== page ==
All posts in Development

I’ve been talking to a great number of partners the past years on the topic of the Windows Store functionalities. The store isn’t just about publishing apps, but also about maintaining apps. Beta-testing is also an important part of delivering software these days, especially with the agile approach to development. Apps published in multiple languages can be cumbersome to publish – you have to enter descriptions and pictures for all those languages … by hand. Then there are partners working on multiple apps for customers. And some even produce lots of apps for others where the process up ’till now required to publish them all by hand.

During the recent //build a number of developments in the Windows Store were presented that solve a lot of these problems. Let’s have a look at a few of them. Read more

Designing UWP apps

When the Microsoft design language was introduced with Windows 8, we tried to help out with an extensive set of guidelines around design and User Experience. These guidelines were in the beginning very restrictive, which resulted in lots of apps with squares. With Windows 8.1 we explained that guidelines means guidelines, not “the law”. And although the app certification team looks at the usefulness of an app, they never disqualify an app because “it’s ugly”.

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There are lots of samples and answers to be found around creating WebAPI’s with ASP.NET, MVC etcetera. But I kept missing out on a simple walkthrough of (what I think is) a common scenario from start to finish. I have a database, and I want to give access to that data through a WebAPI with security enabled. Then I want to use that WebAPI from a Windows client. So I’m publishing a few posts now to write down the path I took using the latest, greatest.

The new development around websites on the server side is with ASP.NET 5 on .NET Core. The beauty of these new implementations is that they are open-source and cross-platform (Windows, MacOS and Linux). So you can use this technologie in the environment you like. As this is currently [March 2016] still in development, the documentation is still in development too. But it helped me to get started quickly. The documentation can be found on

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To countdown to the release of Windows 10 on July 29th 2015, I’ve created a simple countdown clock. When I was asked to do this, I first thought of a simple clock with counters, but I wanted something different. So I came up with the idea of using fridge magnets to make up the clock.

The clock is (now) always in Dutch, maybe I’ll upgrade it to also do English. You can find the app in the Windows 8 Store.

A minute is counted down visualy by the blue background that slides in or out vertically. The rest is counted down by the dynamic removal, addition and movement of magnets. All moves are done by a hand. Every now and then (at random) a random magnet almost falls off, but the hand corrects that again.

The entire screen links the the Windows 10 landing page where you can register for upgrade now or get the upgrade once it’s made available.

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Last October Microsoft released the Microsoft Band – a wareable with a bunch of sensors and some apps. You can track your excercises, health, sleep and more. You can also see/feel notifications of incoming calls, mails, etceteras. Of course people want to extend this experience or use the data in their own app or website.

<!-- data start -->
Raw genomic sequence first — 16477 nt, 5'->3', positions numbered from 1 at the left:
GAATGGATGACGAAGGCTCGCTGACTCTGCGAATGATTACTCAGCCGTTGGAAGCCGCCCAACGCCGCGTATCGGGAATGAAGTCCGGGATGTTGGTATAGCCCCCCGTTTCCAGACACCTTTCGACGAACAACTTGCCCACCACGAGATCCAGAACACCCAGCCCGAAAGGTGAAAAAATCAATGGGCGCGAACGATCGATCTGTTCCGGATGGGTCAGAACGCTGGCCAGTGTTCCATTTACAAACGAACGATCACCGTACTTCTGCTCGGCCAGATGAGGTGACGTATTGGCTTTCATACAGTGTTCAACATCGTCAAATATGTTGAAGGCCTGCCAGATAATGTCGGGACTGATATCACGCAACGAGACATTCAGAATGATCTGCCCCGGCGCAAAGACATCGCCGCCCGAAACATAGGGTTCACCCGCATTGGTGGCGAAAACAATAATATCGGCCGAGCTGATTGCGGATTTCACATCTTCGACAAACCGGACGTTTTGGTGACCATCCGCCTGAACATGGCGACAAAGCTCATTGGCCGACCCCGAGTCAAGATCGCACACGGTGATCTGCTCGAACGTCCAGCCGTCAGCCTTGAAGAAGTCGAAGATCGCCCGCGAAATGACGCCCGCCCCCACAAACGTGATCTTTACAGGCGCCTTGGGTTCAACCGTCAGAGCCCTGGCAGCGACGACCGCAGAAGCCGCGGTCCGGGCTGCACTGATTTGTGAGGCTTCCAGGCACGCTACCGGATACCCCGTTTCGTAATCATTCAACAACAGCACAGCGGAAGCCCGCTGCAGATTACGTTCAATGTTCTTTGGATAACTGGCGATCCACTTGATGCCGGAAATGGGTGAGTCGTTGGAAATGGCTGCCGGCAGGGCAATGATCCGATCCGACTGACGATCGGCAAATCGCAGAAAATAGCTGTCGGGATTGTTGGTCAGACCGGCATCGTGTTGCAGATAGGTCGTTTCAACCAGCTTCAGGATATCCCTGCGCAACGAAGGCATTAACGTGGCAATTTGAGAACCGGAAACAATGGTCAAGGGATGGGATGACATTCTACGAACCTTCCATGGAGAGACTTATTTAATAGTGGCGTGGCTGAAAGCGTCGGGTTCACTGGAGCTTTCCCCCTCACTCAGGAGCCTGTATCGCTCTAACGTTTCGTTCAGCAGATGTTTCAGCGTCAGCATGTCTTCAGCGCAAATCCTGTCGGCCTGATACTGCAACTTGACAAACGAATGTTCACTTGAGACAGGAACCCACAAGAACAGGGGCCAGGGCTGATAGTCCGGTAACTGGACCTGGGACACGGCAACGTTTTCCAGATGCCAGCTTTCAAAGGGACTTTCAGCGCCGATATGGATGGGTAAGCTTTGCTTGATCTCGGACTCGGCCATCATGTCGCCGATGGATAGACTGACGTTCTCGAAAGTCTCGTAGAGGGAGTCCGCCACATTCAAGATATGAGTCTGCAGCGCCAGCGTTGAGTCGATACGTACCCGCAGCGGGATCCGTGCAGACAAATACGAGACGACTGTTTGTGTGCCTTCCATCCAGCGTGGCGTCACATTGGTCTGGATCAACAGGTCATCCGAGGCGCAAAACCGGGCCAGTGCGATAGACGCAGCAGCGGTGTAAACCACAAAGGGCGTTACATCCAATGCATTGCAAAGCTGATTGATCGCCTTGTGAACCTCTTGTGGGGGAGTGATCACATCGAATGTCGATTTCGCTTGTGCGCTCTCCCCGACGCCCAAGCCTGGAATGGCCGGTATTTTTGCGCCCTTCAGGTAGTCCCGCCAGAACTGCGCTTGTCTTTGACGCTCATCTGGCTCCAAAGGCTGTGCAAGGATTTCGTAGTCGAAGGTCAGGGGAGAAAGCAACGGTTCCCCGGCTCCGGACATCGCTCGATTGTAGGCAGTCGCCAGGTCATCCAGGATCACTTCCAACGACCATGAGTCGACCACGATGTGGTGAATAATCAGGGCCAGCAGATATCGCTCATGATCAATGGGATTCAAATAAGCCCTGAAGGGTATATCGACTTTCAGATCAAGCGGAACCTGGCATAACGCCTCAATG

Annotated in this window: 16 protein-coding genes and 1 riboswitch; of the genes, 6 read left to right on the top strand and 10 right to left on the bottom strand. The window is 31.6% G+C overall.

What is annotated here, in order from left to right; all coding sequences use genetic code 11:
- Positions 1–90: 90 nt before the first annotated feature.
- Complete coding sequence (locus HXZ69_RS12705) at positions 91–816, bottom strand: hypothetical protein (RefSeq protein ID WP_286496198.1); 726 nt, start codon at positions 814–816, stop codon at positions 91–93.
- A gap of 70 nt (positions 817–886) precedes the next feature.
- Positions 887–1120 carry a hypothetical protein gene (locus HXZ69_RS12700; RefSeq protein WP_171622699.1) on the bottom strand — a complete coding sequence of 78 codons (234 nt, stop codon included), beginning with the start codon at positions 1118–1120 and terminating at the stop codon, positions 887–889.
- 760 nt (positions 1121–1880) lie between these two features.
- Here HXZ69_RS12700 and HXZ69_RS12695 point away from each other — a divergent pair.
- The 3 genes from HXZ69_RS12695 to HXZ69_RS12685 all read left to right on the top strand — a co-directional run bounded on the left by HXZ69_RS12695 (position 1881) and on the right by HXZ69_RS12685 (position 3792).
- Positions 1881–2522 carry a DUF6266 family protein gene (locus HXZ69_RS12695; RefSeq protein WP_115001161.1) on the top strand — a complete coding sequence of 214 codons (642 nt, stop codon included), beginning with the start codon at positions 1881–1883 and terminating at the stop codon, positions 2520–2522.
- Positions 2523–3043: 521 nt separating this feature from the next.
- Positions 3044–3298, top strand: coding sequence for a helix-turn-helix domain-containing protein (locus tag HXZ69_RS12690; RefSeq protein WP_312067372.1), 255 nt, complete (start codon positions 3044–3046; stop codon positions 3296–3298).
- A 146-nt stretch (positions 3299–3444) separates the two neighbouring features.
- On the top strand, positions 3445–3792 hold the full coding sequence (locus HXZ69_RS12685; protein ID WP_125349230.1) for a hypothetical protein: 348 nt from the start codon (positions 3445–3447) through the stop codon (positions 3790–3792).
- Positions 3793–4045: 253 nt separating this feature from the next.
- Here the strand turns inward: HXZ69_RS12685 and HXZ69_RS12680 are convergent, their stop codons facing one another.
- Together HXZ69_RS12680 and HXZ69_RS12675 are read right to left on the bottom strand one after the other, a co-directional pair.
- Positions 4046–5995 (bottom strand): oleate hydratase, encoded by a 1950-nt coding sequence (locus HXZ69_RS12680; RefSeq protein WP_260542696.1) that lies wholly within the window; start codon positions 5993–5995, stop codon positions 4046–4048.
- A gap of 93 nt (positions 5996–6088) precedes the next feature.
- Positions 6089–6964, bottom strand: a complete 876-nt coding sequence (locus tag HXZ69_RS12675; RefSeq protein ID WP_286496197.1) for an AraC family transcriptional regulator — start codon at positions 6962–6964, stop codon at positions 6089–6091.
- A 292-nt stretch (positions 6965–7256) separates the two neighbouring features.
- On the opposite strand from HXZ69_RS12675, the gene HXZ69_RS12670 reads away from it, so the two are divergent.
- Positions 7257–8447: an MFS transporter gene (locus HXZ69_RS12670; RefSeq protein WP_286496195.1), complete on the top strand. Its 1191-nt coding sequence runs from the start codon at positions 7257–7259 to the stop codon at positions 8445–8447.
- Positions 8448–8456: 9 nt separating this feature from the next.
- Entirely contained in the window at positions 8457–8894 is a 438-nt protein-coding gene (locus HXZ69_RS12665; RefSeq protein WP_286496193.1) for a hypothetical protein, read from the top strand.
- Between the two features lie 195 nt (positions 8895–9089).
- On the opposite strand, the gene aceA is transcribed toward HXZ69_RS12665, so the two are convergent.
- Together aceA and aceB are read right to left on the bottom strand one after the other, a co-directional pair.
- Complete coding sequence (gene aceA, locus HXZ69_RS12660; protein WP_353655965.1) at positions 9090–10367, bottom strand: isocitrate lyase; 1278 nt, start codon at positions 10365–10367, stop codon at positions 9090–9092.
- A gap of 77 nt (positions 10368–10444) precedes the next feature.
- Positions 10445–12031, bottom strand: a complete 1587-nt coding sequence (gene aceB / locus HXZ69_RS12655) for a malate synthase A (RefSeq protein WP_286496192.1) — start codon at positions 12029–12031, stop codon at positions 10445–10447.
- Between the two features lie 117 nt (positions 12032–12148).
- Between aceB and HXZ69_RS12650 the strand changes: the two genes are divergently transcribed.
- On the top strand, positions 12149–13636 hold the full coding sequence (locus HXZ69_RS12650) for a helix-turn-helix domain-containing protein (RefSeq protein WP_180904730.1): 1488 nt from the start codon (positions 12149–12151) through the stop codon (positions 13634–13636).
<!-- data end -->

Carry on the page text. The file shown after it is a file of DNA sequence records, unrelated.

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For a project a use Azure Mobile Services to store GPS locations. But GPS locations are very hard to read – well, unless your debugging it all the time, then GPS locations start to mean something. The more human readable form is an address. To obtain an address for a GPS location you can use the Bing Service to do reverse geo-encoding. I wanted to do this automatically in my INSERT node.js script in the Azure Mobile Service.

As it took me some research to find the right solution, I thought it might be nice to share it with the world 🙂 So here is what I did… Read more

I was struggling with a problem during development of an app. I’ve had this before – build failed with the message:

“DEP0700 Another user has already installed a packaged version of this app”.

Because there are more than one user on my PC I most of the times could fix this by logging in to the other accounts to remove the app and then it would work. But not this time. No other installations that I could find, but the error remains. Also after reboot.

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Side-loading is a mechanism which can be used to install apps in Windows 8 without using the Windows Store. This is mainly used for Line-Of-Business scenarios. You can install an app with a developer license, but that license expires every 30 days. When side-loading is enabled, you can install an app with a license that doesn’t expire. Side-loading works on Windows RT, Windows 8 Pro and Windows 8 Enterprise. For this to work you need a side-loading key. The steps below are based on the article on Technet. Below a summary of the main steps to enable side-loading on Windows 8 that helped me set it up. Read more